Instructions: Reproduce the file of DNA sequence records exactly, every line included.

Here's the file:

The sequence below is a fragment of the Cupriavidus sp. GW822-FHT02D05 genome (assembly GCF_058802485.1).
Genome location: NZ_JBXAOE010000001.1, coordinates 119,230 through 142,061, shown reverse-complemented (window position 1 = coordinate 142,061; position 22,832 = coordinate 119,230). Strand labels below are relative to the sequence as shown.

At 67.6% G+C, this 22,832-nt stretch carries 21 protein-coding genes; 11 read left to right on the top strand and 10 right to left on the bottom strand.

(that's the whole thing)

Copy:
The sequence below is a fragment of the Cupriavidus sp. GW822-FHT02D05 genome (assembly GCF_058802485.1).
Genome location: NZ_JBXAOE010000001.1, coordinates 119,230 through 142,061, shown reverse-complemented (window position 1 = coordinate 142,061; position 22,832 = coordinate 119,230). Strand labels below are relative to the sequence as shown.

At 67.6% G+C, this 22,832-nt stretch carries 21 protein-coding genes; 11 read left to right on the top strand and 10 right to left on the bottom strand.